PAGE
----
Waste management as everything has developed over the years in various countries through various methods. Accordingly, the development of waste management will be addressed to reflect how certain best practices gradually shift over the years to become less favorable practices.
Historically, prior the industrial boost which resulted in the development of urban lifestyle that enhanced the packaging, and WEEE, most waste products were either degradable (food), environmental friendly (glass, pottery, ….), or reusable/repairable (copper ware, wood ware, ….). Post the industrial boost, waste management evolved to become a pressure point on various communities.
Internationally, the first reaction to waste management was to compile waste in a site (dumpsite) away for populated areas and occasionally burn them to control the volume. This was the most advanced technology in the early half of the 20th century to avoid accumulation of waste in the streets and inhabited areas. However, this practice soon was proven to cause serious pollution to ground water and resulted in airborne emissions that spread and reached inhabited areas. Accordingly, the dumpsite waste management practice was upgraded to sanitary landfilling. As per dumpsites, sanitary landfills, operated in a similar manner but with containment measures, and advanced control. Hence, the site dedicated for waste disposal was isolated with impermeable liners, equipped with drainage and leachate collection and treatment systems, equipped with emission control and treatment systems, and the waste was compacted in layers and covered with soil. Thus, the landfills became the best practice, due to its waste management containment measures which protects the environment and reduces the health implications on humans from waste management. On the other hand, with time, sanitary landfills soon proved to be an abusive practice that depletes/consumes vast areas of land in an incremental manner. Accordingly, in the second half of the 20th century, an alternative, environmentally technology that would address the incremental consumption of land was needed, in addition to the need to valorize and capitalize on the calorific value of waste. Hence, incinerators started to evolve as the trend and best applied technology in the market to treat solid waste. On the other hand the incinerators, faced several challenges, many of which they overcame (management and treatment of bottom and fly ash, management and treatment of emissions, efficiency, etc…). Nevertheless, some of the issues that kept holding incineration back was its excessive consumption of waste resources, and the energy aspect as it was proven that recycling products saves on energy consumption to produce new ones. Therefore, mechanical sorting followed by sorting at source became the trend and best practice, to capitalize on material recovery, while incineration was utilized for the remaining waste components. Thereafter, the international solid waste hierarchy evolved to emphasize on reduction of waste production, reuse of products, recycling, then treatment as top priorities, thereafter followed by capitalizing on the energy aspect through incineration and co-incineration, and finally using sanitary landfills as the least favorable resort in waste management.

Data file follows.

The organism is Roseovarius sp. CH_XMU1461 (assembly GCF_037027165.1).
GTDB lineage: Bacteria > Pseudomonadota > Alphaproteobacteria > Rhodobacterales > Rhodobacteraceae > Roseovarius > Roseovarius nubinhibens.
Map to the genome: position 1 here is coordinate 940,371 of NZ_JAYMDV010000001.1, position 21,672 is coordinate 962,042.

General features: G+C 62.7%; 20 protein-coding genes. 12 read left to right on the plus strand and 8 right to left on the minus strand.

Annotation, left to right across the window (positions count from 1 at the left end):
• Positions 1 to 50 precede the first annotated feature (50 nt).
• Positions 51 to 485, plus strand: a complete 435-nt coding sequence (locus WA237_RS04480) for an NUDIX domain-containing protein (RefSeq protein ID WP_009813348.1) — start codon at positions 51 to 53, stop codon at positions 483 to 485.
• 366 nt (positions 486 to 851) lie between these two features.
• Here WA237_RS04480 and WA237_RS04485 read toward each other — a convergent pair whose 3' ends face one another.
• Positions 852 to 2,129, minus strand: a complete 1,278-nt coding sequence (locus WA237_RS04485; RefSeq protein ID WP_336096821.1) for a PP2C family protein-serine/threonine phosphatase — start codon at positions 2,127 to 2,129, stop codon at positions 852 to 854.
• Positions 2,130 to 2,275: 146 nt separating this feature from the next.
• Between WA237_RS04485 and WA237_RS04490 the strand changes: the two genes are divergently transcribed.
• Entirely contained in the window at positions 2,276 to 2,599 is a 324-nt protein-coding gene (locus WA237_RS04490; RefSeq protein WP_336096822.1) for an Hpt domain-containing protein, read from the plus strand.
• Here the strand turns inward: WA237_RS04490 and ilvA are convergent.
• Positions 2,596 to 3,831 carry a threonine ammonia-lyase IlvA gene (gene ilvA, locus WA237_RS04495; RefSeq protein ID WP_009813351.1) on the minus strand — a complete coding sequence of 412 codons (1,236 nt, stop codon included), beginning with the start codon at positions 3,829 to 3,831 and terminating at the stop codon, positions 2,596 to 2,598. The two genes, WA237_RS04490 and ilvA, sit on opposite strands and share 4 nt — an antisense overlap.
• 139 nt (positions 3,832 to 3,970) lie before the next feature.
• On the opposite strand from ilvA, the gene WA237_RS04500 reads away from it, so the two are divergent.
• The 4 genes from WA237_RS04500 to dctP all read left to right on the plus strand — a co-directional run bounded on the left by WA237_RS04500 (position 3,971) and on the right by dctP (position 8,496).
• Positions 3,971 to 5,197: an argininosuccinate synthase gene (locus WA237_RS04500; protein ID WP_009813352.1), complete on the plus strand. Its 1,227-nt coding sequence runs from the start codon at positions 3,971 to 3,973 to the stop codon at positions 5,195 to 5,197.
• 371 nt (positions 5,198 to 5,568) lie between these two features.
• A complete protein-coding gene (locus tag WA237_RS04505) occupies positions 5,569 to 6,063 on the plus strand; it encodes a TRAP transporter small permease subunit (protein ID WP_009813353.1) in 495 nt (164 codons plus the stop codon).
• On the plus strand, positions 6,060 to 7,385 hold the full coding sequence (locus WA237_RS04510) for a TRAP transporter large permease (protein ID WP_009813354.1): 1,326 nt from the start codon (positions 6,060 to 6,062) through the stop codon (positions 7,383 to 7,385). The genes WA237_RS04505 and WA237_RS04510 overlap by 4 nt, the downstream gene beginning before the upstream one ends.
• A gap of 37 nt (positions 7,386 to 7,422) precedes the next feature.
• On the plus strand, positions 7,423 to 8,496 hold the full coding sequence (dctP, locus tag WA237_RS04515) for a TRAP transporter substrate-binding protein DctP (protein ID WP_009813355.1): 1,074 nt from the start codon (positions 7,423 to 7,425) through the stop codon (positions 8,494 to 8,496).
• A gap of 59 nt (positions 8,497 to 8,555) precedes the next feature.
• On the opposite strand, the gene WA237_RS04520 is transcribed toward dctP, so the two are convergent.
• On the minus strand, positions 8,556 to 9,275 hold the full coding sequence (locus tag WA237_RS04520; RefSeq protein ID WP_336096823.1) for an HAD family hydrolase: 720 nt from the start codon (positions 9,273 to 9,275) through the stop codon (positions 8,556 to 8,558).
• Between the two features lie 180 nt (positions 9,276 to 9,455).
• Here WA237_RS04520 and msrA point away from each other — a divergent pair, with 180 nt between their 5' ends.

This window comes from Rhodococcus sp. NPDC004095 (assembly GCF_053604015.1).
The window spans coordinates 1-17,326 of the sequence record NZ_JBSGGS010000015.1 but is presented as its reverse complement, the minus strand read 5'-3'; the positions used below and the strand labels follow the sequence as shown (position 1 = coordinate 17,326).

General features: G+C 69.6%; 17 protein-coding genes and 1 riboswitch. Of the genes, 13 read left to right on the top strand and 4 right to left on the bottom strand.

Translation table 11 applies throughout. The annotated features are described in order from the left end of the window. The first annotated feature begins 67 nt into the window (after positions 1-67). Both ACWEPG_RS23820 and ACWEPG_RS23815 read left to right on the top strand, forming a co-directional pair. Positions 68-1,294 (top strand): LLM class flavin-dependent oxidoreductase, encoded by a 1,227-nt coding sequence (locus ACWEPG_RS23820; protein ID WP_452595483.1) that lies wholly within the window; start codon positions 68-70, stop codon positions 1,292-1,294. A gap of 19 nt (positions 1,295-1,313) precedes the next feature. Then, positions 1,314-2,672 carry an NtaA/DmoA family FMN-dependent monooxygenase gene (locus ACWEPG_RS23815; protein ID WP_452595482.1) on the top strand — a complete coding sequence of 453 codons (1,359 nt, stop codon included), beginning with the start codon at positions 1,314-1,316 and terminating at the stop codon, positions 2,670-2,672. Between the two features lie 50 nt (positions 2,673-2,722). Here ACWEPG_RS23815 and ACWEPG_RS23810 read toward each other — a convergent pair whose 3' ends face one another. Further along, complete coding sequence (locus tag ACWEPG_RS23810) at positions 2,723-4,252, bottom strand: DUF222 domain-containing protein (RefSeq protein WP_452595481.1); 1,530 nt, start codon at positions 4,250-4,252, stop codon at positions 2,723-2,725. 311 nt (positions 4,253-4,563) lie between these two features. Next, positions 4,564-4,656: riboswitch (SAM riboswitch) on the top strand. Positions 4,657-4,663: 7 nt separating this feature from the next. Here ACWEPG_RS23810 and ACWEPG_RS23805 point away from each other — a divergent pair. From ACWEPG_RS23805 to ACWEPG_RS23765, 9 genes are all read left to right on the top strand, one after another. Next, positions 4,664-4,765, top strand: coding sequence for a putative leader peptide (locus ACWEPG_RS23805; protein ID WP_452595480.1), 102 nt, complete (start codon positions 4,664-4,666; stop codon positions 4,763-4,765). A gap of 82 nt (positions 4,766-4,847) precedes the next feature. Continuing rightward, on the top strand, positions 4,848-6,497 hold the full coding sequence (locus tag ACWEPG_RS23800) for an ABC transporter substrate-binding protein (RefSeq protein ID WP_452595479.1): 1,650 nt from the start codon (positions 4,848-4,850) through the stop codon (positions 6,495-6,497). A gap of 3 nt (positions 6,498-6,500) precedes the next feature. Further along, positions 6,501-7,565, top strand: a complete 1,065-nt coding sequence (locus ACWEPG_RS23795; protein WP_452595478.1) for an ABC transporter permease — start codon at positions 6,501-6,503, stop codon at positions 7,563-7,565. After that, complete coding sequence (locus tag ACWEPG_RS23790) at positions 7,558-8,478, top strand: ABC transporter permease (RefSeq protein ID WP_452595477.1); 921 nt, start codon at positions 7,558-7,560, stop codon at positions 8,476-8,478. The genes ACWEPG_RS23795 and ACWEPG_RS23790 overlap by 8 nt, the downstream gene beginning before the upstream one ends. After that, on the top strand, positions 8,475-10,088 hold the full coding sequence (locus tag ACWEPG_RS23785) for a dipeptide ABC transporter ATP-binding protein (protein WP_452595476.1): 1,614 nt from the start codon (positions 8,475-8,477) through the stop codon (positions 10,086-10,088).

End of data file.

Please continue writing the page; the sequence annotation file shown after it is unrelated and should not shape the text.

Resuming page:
Hence, international waste management best practices have shifted from dumpsites, to sanitary landfills, to incineration, to treatment, to recovery, to reduction, and thereafter resulted in banning of dumpsites, implementing pressure points on limiting and reduction of sanitary landfills, and finally reaching circular economy. Accordingly, Eurostat 2016 data indicate that many EU countries witnessed dual increase in material recovery and incineration rates to attain low landfilling targets. Now circular economy targets in some interpretations poses a serious pressure on incineration and landfilling practices. Therefore, the nations that strategized on capitalizing on waste to energy and incineration schemes to attain previous targets related to low landfilling practices, may be facing today serious challenges in attaining the new circular economy targets.
In conclusion, best practices in solid waste management have been so far transitional best practices. New and continuously evolving solid waste strategies, and targets seem to regularly impose drastic changes in such practices. Accordingly, the only constant approach over the past years and that may still be valid for up-coming years, is to focus on Reduction of waste generation, Reuse of material, and capitalize on and valorize material.